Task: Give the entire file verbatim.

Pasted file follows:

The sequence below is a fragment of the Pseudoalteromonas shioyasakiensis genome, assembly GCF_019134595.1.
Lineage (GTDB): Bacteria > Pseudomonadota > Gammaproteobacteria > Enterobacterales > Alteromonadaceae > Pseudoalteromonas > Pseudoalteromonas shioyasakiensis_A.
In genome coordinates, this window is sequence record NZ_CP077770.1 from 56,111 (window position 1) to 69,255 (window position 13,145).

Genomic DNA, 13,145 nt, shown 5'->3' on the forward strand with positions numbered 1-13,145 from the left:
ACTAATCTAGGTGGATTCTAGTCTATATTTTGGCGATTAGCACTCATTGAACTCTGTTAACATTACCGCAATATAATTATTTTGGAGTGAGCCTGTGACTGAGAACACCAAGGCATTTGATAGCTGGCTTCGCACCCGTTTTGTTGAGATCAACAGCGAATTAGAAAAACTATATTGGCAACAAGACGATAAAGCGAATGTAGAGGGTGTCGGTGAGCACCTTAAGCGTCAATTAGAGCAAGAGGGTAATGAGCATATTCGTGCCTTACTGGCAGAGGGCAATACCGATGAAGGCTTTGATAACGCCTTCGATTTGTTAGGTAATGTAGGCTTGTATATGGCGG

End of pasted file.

The sequence below is a fragment of the Pseudoalteromonas shioyasakiensis genome, assembly GCF_019134595.1.
Lineage (GTDB): Bacteria > Pseudomonadota > Gammaproteobacteria > Enterobacterales > Alteromonadaceae > Pseudoalteromonas > Pseudoalteromonas shioyasakiensis_A.
In genome coordinates, this window is sequence record NZ_CP077770.1 from 56,111 (window position 1) to 69,255 (window position 13,145).

Genomic DNA, 13,145 nt, shown 5'->3' on the forward strand with positions numbered 1-13,145 from the left:
ACTAATCTAGGTGGATTCTAGTCTATATTTTGGCGATTAGCACTCATTGAACTCTGTTAACATTACCGCAATATAATTATTTTGGAGTGAGCCTGTGACTGAGAACACCAAGGCATTTGATAGCTGGCTTCGCACCCGTTTTGTTGAGATCAACAGCGAATTAGAAAAACTATATTGGCAACAAGACGATAAAGCGAATGTAGAGGGTGTCGGTGAGCACCTTAAGCGTCAATTAGAGCAAGAGGGTAATGAGCATATTCGTGCCTTACTGGCAGAGGGCAATACCGATGAAGGCTTTGATAACGCCTTCGATTTGTTAGGTAATGTAGGCTTGTATATGGCGG